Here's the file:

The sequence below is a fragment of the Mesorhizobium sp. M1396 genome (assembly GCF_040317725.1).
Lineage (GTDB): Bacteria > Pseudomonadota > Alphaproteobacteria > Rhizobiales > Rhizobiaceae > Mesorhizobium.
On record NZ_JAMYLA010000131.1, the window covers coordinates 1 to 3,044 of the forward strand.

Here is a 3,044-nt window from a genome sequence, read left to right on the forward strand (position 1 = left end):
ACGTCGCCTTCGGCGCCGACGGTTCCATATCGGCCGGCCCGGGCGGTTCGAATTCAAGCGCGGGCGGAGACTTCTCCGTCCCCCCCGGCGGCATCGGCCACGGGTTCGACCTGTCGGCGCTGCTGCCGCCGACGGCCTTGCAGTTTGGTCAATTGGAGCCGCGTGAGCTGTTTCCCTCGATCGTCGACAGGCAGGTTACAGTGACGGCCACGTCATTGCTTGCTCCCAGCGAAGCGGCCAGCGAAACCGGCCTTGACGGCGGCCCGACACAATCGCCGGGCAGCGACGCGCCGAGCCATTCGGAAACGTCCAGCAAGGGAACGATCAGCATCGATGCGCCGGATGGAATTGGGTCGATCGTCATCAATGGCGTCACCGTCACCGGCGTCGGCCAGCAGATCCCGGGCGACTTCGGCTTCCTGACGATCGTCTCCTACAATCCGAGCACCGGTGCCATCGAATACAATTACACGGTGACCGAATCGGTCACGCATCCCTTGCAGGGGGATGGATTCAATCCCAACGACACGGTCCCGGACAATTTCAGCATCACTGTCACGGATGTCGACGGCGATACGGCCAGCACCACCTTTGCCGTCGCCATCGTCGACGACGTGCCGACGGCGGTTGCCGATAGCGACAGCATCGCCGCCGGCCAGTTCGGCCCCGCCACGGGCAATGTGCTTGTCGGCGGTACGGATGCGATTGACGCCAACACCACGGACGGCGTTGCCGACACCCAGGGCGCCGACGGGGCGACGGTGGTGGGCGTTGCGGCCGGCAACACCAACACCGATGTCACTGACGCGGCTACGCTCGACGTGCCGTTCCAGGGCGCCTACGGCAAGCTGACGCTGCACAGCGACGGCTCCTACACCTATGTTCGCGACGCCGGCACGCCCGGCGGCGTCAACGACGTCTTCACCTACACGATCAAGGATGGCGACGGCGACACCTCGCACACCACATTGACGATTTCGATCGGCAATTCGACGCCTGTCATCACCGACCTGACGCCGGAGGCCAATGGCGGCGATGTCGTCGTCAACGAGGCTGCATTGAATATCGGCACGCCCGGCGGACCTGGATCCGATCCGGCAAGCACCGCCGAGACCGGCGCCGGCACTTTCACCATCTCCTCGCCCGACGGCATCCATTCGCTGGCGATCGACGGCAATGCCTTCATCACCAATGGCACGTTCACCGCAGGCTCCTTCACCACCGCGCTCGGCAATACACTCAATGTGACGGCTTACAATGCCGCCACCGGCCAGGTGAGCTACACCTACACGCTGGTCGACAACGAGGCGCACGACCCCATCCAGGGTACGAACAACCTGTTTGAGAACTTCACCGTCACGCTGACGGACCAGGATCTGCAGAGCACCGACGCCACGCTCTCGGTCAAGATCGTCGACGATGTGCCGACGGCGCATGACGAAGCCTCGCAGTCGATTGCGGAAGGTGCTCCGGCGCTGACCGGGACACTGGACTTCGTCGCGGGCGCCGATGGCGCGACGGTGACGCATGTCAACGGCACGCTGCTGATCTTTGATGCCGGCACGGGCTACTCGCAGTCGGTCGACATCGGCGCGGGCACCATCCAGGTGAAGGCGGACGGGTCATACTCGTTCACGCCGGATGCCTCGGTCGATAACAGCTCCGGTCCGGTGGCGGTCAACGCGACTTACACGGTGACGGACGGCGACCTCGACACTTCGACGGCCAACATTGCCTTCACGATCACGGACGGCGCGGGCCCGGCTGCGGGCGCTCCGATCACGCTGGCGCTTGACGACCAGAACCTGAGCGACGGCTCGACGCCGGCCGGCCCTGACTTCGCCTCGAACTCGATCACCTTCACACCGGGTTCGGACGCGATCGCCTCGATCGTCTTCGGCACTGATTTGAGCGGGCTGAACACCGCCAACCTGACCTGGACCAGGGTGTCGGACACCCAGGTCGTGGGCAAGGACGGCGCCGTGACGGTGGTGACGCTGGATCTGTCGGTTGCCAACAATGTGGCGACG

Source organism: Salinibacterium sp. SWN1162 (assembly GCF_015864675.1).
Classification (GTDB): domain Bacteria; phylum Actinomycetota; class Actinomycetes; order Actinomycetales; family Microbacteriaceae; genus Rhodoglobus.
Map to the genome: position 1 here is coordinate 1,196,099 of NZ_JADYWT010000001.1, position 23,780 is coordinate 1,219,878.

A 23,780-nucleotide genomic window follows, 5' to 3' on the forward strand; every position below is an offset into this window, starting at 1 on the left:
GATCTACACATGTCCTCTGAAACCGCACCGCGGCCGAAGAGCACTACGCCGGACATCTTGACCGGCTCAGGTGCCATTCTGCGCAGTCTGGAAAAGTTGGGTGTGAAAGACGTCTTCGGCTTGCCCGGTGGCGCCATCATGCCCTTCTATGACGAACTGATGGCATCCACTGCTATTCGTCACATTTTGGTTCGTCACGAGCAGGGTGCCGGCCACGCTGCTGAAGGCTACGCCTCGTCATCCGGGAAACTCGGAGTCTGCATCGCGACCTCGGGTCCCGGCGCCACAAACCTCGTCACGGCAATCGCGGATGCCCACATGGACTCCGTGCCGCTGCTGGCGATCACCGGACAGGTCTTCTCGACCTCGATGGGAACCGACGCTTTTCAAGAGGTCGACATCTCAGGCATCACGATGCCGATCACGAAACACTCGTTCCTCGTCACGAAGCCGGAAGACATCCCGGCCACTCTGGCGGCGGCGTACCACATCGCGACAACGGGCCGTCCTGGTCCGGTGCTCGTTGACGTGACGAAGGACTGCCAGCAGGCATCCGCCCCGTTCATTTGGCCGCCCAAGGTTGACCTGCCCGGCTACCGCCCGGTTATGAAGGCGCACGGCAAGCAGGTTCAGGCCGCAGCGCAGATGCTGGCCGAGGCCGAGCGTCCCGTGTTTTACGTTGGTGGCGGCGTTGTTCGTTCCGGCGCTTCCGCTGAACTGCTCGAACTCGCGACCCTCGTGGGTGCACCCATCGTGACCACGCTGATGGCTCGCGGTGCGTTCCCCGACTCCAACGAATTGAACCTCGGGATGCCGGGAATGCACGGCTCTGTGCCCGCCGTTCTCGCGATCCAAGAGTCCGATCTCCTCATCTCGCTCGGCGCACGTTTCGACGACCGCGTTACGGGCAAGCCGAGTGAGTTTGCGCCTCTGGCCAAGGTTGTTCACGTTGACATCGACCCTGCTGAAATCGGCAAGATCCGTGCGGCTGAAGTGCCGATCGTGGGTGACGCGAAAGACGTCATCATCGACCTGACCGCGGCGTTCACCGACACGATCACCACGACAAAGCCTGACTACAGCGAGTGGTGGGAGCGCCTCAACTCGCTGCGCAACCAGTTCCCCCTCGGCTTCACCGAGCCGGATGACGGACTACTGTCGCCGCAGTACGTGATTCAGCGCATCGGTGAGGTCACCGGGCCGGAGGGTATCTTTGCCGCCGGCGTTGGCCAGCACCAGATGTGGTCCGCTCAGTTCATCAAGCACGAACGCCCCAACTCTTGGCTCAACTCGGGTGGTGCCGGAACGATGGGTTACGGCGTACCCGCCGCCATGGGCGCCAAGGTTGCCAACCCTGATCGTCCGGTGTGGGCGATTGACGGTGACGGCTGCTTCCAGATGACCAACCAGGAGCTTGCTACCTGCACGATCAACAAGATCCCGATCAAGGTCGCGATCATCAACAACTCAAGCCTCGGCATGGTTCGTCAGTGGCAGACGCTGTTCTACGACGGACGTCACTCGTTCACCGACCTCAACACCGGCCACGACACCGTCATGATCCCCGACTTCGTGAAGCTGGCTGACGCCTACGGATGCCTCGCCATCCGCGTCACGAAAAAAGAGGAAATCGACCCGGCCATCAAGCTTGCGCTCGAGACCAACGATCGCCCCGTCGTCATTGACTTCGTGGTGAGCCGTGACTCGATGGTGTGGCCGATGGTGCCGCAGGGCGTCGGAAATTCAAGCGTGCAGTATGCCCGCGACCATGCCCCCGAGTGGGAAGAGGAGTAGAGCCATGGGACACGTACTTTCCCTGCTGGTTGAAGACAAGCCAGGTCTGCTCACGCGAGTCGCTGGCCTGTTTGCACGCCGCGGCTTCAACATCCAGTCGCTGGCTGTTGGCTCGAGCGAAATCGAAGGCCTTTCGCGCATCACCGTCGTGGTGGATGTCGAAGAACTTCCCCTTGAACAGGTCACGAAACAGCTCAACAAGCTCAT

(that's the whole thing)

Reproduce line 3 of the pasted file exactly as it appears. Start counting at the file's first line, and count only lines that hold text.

On record NZ_JAMYLA010000131.1, the window covers coordinates 1 to 3,044 of the forward strand.